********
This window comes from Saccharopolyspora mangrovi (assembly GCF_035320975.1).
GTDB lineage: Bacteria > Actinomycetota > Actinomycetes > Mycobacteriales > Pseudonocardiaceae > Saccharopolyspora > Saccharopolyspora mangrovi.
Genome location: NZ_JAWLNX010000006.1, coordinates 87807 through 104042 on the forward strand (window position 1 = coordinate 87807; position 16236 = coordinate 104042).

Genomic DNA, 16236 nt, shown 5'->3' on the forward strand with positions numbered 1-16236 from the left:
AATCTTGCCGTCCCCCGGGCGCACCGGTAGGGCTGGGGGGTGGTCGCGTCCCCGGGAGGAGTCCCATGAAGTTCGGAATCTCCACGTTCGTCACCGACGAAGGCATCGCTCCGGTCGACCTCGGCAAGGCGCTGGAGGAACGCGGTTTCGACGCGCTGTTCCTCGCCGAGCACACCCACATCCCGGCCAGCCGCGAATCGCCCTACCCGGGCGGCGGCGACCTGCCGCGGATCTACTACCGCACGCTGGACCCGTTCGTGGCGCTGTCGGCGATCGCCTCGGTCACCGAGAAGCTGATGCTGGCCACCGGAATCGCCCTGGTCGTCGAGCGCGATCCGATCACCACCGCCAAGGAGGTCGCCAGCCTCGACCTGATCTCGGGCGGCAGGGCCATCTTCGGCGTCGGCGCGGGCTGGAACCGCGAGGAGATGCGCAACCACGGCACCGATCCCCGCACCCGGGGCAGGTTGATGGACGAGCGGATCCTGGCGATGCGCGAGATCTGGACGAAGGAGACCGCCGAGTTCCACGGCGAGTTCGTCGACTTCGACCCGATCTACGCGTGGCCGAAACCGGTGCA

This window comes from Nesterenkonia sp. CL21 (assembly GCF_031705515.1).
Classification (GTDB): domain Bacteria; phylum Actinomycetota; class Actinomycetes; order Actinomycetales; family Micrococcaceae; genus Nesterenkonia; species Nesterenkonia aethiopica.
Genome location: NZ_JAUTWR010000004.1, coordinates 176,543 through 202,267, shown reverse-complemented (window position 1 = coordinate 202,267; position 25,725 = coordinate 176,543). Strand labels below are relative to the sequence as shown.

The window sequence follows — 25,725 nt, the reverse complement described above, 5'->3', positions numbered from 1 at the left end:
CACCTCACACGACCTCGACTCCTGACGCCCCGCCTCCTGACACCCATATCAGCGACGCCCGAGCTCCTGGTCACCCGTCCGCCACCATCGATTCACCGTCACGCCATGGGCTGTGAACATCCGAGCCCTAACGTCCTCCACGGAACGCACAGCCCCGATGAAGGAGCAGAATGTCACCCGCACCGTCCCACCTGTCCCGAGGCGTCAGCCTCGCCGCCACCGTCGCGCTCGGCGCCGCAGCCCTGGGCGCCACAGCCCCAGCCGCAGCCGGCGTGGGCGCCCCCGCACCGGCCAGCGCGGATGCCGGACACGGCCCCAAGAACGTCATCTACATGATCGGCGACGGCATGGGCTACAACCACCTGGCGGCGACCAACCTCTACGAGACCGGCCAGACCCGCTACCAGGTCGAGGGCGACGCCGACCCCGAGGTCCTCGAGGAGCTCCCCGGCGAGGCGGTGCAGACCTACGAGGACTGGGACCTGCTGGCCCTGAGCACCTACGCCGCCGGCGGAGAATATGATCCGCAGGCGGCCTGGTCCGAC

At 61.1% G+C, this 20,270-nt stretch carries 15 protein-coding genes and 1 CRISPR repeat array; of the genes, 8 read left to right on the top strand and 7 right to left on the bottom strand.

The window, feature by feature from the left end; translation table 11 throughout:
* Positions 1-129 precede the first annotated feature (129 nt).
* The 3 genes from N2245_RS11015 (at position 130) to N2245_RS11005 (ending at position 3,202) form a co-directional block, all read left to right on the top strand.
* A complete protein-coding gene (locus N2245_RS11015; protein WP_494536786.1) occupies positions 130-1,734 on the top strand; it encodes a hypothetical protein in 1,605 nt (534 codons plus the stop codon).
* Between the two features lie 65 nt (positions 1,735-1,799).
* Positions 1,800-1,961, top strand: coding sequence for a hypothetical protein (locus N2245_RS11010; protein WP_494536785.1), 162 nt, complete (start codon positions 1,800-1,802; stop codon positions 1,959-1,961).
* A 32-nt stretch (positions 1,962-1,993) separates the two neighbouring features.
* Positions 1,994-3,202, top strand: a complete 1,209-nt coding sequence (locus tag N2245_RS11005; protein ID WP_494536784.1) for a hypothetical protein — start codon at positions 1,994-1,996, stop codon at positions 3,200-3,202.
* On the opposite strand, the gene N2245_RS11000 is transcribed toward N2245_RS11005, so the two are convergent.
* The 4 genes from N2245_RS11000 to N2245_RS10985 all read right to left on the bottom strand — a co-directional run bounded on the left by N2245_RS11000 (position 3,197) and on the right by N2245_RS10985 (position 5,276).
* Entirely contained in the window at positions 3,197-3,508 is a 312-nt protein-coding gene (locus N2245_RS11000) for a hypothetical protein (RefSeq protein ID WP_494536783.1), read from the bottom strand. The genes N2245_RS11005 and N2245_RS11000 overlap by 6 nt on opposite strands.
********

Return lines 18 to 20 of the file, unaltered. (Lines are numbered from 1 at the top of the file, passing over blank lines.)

* A 32-nt stretch (positions 1,962-1,993) separates the two neighbouring features.
* Positions 1,994-3,202, top strand: a complete 1,209-nt coding sequence (locus tag N2245_RS11005; protein ID WP_494536784.1) for a hypothetical protein — start codon at positions 1,994-1,996, stop codon at positions 3,200-3,202.
* On the opposite strand, the gene N2245_RS11000 is transcribed toward N2245_RS11005, so the two are convergent.